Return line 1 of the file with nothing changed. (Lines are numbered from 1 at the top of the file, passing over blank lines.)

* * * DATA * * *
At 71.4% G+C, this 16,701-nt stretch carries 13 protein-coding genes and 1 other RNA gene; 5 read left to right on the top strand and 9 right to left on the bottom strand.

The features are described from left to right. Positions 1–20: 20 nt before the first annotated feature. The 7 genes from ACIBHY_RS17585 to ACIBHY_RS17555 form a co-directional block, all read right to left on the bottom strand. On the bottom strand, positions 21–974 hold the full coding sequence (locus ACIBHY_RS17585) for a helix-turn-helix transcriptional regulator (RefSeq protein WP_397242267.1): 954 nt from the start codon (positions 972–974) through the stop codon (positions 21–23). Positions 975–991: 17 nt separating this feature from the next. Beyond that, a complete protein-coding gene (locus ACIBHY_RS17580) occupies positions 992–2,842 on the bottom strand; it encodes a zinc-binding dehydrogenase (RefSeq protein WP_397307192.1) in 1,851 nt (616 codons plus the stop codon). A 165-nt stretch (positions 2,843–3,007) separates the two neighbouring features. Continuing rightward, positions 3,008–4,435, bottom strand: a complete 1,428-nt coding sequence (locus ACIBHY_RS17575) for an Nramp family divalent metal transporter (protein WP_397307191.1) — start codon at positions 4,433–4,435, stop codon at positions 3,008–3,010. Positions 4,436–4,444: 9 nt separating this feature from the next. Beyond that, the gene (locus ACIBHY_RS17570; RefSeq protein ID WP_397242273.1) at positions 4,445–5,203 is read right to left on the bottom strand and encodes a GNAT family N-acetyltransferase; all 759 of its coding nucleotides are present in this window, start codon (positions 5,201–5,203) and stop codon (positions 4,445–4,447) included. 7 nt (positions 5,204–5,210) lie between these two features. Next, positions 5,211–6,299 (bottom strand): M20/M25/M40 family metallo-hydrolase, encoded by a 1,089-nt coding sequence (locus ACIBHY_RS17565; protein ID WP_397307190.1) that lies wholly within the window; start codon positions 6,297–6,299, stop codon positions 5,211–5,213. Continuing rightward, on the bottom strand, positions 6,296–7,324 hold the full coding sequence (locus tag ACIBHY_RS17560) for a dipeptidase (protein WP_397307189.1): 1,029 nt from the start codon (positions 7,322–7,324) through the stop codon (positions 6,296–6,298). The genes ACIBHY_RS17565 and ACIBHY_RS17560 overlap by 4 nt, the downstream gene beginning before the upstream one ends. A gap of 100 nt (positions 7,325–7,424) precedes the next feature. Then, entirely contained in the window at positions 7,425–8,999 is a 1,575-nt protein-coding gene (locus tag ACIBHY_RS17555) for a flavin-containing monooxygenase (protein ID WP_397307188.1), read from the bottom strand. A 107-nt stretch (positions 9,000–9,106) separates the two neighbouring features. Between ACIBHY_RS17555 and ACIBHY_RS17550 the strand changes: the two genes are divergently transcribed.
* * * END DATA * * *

At 71.4% G+C, this 16,701-nt stretch carries 13 protein-coding genes and 1 other RNA gene; 5 read left to right on the top strand and 9 right to left on the bottom strand.